HVAC Relays and Contactors

By | October 2, 2014

HVAC contactor
Relays / Contactors are nothing more than a switch. In heating and cooling these relay/contactors are used to turn on high voltage components such as motors, compressors, and other high voltage components.
 
When a thermostat reaches a set temperature. A transformer, usually 24 volts, energizes the contactor which has a coil built into it. When the coil is energized it acts like a magnet and pulls the legs of the contactor down making contact on both sides completing a circuit. When there is no voltage from the transformer the coil lets go of the legs opening the circuit.
 
This allows a thermostat to control all the high voltage components in a HVAC system with only 24 volts.
 
Contactors come in three styles single pole, double pole, and triple pole.
 
Contactor on Amazon
Carrier Single Pole / 1 Pole 30 Amp Replacement Condenser Contactor HN51KB024
 
The picture above is a single pole 40 AMP contactor. The end leads will have AC voltage from a breaker or disconnect fed into one side, such as 120/220 volts, and will always be hot. The other side will only be hot when engaged. The legs on the side are for the transformer to connect to and feed 24 volts AC to activate it when necessary.
 
HVAC contactors can be pressed down manually completing the circuit and is often used to test them in the field. A plastic cover with small screws will need to be removed to press down on one.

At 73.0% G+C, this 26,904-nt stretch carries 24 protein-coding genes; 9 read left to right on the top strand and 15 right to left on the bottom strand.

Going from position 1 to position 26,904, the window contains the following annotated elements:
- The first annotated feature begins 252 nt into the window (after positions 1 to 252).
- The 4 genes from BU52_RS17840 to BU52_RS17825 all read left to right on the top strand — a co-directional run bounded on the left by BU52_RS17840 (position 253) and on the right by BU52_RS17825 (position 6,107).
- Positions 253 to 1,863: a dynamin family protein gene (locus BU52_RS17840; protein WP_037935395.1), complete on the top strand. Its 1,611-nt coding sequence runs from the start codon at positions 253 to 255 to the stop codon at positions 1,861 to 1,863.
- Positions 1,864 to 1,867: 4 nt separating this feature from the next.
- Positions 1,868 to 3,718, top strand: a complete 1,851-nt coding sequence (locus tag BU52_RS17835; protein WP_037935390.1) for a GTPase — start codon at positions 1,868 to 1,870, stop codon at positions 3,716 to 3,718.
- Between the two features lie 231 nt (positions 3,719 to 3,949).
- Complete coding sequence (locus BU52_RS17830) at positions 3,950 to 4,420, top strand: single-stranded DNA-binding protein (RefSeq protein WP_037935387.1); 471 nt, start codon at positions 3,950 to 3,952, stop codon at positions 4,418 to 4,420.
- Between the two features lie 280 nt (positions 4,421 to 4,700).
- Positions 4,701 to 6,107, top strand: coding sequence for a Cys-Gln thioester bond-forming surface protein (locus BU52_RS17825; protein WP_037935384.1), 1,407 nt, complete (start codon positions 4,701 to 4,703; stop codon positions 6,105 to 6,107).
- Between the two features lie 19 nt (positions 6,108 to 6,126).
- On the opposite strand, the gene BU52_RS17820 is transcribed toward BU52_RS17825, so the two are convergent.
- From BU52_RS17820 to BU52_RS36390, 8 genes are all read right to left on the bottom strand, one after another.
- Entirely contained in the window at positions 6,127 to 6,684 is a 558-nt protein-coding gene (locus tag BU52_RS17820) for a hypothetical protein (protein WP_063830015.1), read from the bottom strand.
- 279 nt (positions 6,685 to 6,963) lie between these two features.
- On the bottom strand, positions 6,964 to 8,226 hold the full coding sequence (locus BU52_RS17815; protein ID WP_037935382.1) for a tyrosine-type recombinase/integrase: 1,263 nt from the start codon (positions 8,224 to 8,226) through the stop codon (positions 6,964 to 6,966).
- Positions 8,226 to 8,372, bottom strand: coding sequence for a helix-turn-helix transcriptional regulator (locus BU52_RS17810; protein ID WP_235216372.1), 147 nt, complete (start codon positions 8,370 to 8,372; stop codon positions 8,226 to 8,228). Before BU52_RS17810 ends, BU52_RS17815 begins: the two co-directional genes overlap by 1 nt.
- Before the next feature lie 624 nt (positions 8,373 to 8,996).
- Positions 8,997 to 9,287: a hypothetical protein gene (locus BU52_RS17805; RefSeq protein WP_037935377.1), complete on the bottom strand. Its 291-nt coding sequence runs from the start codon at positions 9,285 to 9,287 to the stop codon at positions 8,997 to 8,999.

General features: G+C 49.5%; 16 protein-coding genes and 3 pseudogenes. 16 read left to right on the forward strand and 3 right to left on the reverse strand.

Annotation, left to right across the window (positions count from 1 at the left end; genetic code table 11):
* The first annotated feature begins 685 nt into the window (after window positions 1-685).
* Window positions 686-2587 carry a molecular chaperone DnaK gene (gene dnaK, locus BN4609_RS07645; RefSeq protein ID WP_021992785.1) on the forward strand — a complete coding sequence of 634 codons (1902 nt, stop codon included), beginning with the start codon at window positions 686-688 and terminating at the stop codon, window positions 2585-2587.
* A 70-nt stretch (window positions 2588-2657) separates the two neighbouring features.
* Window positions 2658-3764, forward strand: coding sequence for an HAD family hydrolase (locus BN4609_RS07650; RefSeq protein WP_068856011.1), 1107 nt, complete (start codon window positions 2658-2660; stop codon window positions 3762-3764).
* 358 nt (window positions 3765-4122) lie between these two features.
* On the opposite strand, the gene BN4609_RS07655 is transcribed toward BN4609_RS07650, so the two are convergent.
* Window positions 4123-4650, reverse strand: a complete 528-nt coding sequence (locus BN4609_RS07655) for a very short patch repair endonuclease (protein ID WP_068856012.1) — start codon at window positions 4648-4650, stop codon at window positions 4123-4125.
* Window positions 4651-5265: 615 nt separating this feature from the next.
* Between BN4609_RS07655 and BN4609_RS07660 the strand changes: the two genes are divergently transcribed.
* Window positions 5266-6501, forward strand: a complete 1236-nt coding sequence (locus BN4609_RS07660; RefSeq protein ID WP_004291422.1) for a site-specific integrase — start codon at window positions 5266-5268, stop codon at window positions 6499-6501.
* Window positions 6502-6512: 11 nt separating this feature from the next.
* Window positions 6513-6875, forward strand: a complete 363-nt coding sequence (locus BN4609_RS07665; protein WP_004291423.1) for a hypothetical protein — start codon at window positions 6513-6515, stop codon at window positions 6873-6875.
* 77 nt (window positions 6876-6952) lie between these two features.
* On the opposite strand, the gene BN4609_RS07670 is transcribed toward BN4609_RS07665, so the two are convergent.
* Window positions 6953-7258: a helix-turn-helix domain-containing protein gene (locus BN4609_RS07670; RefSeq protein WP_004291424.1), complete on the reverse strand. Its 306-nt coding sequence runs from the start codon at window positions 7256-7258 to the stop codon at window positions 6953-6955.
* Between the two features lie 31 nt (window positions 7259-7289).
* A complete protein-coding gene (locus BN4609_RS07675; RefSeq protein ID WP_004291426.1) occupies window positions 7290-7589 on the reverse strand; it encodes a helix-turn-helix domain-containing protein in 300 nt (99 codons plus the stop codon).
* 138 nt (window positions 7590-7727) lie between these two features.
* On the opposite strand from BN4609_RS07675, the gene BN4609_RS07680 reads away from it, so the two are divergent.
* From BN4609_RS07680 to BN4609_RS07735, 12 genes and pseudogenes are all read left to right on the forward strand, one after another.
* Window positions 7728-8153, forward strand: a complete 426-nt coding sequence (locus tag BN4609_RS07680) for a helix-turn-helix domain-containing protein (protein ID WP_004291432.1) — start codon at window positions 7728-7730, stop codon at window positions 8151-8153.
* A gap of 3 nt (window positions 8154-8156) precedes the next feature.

inside a hvac contactor relay
 
Another way to test one is to see if voltage is going from one side to the other. AC voltage from a fuse box will go into one side and always be hot. The other side will only have voltage when the contactor is engaged and working. Measuring both sides with a multi meter should give the same voltage when it is on.
 
The third way to test a contractor (with the power off) is to check for continuity when it is engaged by the transformer.
 
A common problem with a bad contactor is pits and scaring builds up where the legs touch. This can be seen by black burn marks and pitting. Also always check the voltage from the transformer for the correct voltage. A bad transformer not sending out the correct voltage will never let the transformer switch on.
 
Here is a good video describing how a contactor works.

2 thoughts on “HVAC Relays and Contactors

  1. Alberto cubas

    Thank you for given people like me the opportunity to learn . Am doing the hvac program online and you’re teachings are great. This is all new to me , am a registered respiratory therapist but always loved tools and mechanical trades ,and desided to get it done. I have learned a lot am 50% done , but very grateful for teaching like this, that help me to better understand. Thank you God bless..

    Reply
  2. Corey Blanchard

    I have 2 contactors, my problem is blower comes on but no heat. Is it possible that I have a bad contactor even though the blower works?

    Reply

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